Let’s say Host A sends an Ethernet Frame over the Internet to Host B. Host B is on a private LAN network with some other devices. The Ethernet Frame arrives at Host B’s SOHO home router/modem and for argument sake the frame has passed through the modem part and NAT has translated the destination IP address from public address to private address. This is where I am a little confused and have a question: What happens next?
I am assuming it goes to the router part of the SOHO device (layer 3). But the Ethernet Frame is layer 2 and only shows the destination MAC address. So, does the Ethernet Frame get decapsulated at this point to reveal the IP Packet for the router to understand the destination IP address for a split moment to then be encapsulated again when it goes to the switch part of the SOHO router/modem for it to be routed to Host B. Or does the Ethernet Frame decapsulated to layer 3 and the IP packet is sent to the switch where an ARP broadcast request is sent to locate Host B?
I have understood the lessons on ARP and the Ethernet Frame and IP Packet with the simple examples of a direct link. But not sure how it functions when an obstacle like a router is put in between. It seems there are more processes than needed to get a frame from A to B.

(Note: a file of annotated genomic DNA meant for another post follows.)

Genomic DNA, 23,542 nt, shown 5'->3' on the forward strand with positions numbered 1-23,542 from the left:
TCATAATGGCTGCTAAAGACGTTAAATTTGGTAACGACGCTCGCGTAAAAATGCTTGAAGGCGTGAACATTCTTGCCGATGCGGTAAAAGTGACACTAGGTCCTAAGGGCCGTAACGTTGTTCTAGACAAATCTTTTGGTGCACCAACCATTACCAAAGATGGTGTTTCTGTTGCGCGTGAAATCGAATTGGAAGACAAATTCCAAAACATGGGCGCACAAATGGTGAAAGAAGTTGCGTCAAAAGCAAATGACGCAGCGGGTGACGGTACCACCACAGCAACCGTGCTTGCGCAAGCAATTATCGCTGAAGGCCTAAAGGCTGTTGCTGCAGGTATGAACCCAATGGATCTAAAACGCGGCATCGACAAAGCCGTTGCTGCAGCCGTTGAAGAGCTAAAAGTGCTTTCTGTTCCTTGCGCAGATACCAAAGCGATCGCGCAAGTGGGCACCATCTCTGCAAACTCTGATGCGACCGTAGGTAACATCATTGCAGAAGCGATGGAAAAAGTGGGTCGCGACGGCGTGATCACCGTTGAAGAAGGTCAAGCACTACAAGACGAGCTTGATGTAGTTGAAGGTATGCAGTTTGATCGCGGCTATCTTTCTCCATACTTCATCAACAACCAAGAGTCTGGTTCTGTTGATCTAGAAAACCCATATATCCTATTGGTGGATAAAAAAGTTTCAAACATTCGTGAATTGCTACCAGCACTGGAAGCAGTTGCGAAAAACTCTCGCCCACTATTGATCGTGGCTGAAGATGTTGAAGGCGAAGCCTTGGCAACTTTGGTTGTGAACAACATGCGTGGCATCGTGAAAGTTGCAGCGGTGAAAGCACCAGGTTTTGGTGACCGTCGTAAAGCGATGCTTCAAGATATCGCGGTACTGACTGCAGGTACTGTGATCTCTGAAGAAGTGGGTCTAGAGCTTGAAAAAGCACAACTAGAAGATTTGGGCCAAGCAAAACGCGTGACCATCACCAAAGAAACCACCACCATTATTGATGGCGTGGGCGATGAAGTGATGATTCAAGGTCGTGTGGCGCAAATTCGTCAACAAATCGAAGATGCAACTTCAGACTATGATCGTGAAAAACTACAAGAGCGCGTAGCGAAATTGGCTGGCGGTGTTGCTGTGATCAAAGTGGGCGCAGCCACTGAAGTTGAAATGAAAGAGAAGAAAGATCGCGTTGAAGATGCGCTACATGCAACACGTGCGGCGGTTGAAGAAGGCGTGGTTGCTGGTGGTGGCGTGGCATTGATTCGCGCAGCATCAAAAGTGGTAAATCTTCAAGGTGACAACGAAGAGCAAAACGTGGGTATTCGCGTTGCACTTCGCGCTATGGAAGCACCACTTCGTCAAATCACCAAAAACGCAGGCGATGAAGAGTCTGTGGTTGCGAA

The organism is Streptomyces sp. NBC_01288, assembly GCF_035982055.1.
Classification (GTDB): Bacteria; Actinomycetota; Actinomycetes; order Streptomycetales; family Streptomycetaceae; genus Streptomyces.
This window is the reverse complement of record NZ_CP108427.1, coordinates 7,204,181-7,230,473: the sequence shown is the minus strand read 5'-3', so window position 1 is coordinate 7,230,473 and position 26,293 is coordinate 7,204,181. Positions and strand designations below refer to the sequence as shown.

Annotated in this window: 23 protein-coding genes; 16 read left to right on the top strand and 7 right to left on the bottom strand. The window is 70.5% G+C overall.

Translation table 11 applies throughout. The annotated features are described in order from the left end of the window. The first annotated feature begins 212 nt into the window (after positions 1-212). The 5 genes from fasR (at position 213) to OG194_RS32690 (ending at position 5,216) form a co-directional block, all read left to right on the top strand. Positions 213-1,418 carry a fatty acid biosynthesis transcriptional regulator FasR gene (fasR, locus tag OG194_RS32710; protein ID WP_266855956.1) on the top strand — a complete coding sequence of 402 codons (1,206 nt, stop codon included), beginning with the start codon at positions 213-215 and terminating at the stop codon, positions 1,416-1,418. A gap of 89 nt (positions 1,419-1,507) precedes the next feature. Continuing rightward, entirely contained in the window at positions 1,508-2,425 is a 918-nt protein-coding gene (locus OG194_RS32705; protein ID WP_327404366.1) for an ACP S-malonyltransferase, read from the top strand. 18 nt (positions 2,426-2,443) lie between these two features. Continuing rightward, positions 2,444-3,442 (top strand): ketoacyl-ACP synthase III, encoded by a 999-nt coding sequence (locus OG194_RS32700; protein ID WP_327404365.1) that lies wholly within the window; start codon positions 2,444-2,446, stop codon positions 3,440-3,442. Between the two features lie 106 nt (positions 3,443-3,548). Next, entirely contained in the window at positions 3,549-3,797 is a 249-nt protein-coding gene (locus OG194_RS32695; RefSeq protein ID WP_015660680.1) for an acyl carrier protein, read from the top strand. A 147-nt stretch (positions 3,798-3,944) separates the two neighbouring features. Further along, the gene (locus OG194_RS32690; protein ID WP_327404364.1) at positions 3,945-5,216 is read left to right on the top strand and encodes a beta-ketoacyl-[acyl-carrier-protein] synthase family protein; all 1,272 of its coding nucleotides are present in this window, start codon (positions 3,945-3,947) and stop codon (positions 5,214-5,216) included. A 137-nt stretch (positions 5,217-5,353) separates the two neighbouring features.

I maybe over complicating my thoughts or running ahead of myself here. But it is something I have been pondering about which I can’t get out of my head and need a clearer understanding.
I have a question on Ethernet Frame size that I am a little confused about now reading your answer to Mohammad’s question. The Introduction to Ethernet lesson explains that the Ethernet Fame is made up of 7 components (in its basic form), Preamble (7 Bytes), SFD (1 Byte), Destination MAC (6 Bytes), Source MAC (6 Bytes), Type (2 Bytes), FCS (4 Bytes) then Data (46 - 1500 Bytes). If we add all these component fixed sizes (excluding Data) we get 26 Bytes of overheads. Therefore adding this overhead total to a maximum possible data payload of 1500 Bytes, we get 1526 Bytes. I have presumed Rene was referring to an Ethernet I Frame in the lesson. So why have you stated anything less than 1500 would be Ethernet I Frames and any Frame larger than 1536 is Ethernet II Frames with anything in between considered undefined ?
I have tried to research this online but everywhere concludes to the same answer with little explanation. It seems to me that an Ethernet I Frame could be larger than 1500 Bytes upto 1526 Bytes in any normal situation so not sure why it will be considered in the undefined range.
Can you explain further, or have I got this all wrong?